Vancouver historian Chuck Davis writes:
One of the great stories in BC's history began almost fifty-three years ago—January 24, 1957 to be precise—when 214 Hungarian refugees (200 students and 14 faculty members) arrived at the Matsqui train station. They were from the Hungarian Forestry School in Sopron, Hungary. Two months earlier Sopron, and other Hungarian cities, had been invaded by Soviet troops.
“Attempts to resist the approaching Soviet tanks were futile,” Professor Antal Kozak wrote. "About 450 students and 50 professors and their families left Sopron fleeing across the open borders to Austria. Of these, about 250 were from the forestry school. This was not a planned departure . . . The Faculty of Forestry at UBC offered to 'adopt' the Sopron University of Forestry and guaranteed its maintenance for five years until the current students graduated.”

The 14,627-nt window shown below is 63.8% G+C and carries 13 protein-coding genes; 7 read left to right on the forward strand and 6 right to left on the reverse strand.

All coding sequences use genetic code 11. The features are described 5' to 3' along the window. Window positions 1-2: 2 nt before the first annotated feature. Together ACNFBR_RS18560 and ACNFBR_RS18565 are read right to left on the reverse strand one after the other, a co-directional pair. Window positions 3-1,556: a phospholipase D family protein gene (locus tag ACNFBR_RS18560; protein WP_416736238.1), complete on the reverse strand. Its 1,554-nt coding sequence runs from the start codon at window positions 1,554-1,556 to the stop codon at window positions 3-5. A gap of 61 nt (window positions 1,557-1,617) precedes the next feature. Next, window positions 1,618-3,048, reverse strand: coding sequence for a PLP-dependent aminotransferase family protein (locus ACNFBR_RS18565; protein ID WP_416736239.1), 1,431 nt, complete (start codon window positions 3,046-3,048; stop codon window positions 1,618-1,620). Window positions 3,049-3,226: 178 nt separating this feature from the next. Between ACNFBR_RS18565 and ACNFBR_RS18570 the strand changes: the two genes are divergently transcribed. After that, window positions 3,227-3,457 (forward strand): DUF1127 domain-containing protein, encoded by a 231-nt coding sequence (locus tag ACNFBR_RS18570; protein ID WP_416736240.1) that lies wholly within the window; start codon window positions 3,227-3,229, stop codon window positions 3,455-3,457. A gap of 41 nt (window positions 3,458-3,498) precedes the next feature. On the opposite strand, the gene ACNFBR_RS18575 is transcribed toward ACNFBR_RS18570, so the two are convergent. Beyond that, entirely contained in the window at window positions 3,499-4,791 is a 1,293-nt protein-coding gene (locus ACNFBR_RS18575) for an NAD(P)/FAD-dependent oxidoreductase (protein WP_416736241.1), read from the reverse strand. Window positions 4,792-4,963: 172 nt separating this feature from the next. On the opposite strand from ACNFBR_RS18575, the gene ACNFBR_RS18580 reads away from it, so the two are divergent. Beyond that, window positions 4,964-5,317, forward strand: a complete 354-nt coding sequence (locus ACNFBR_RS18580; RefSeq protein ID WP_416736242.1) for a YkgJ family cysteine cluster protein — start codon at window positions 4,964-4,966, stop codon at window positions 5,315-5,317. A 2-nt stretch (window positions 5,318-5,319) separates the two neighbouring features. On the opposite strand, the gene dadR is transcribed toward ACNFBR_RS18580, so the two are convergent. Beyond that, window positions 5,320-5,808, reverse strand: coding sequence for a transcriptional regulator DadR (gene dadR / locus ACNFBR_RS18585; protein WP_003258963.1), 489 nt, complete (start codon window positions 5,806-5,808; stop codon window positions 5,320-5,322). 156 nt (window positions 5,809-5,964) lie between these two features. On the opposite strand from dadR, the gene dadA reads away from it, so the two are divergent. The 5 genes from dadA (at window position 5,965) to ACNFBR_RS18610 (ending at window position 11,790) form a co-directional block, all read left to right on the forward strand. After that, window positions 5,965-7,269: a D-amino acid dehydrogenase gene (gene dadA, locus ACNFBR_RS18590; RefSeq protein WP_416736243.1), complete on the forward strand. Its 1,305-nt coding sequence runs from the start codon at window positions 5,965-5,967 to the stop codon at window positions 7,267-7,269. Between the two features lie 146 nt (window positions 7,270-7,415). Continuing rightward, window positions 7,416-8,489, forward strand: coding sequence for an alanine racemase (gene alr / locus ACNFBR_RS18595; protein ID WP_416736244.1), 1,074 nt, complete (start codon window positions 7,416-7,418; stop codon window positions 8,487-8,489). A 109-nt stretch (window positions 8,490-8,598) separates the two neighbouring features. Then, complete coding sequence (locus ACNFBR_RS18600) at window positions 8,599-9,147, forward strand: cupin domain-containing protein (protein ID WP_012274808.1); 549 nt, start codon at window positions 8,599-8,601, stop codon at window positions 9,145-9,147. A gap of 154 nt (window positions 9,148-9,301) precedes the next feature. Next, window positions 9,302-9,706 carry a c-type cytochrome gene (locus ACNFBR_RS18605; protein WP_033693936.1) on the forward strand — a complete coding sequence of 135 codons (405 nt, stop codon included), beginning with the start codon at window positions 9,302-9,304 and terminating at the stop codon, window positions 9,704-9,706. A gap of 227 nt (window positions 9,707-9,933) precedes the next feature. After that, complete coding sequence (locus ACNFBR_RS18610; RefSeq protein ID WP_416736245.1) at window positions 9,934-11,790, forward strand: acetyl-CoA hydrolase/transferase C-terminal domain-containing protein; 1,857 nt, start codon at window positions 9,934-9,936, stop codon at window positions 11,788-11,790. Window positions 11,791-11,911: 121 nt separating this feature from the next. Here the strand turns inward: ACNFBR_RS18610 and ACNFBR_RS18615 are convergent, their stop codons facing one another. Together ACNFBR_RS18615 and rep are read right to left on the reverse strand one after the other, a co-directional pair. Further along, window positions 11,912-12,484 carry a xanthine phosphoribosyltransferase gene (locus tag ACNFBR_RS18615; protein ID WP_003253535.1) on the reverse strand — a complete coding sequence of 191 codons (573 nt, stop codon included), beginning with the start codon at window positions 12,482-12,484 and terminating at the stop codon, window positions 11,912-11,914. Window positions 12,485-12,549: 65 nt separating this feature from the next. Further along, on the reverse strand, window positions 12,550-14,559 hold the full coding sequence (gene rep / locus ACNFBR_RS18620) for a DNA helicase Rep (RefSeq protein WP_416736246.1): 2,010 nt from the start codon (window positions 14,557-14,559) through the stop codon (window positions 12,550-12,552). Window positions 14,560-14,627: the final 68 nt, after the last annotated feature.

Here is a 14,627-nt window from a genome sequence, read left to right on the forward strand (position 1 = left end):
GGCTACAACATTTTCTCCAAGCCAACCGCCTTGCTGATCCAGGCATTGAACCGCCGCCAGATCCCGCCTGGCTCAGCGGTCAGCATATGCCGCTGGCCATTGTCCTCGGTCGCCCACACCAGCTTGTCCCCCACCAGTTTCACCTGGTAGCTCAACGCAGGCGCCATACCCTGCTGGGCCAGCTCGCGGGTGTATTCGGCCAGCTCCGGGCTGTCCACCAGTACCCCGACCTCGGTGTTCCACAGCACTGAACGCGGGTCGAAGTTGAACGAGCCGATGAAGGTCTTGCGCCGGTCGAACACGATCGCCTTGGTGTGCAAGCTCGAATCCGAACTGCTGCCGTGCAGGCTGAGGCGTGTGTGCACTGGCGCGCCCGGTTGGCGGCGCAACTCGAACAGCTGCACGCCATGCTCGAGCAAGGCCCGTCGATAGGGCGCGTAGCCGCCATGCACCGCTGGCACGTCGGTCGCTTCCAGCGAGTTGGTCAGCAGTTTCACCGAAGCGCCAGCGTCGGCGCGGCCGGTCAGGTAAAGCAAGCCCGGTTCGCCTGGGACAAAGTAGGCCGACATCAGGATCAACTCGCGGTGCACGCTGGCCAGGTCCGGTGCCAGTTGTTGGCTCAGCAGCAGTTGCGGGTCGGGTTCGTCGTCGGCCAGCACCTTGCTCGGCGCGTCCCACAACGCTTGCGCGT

By May 1961 the last Sopron class graduated. (They had started their classes in Hungarian, upping the English content as they progressed.) Most of the 140 graduates decided to stay and work in Canada. The photograph above, taken at UBC on December 3, 2001 by George Draskoy, was taken during the forestry faculty's 50th anniversary. The people shown are singing the Hungarian Foresters' Hymn. “The Hymn,” says Professor Kozak, obscured in the back row, “describes briefly the wonderful life of the young foresters in the Hungarian forests.”
You can read more of the Sopron story at http://www.forestry.ubc.ca/Default.aspx?tabid=1068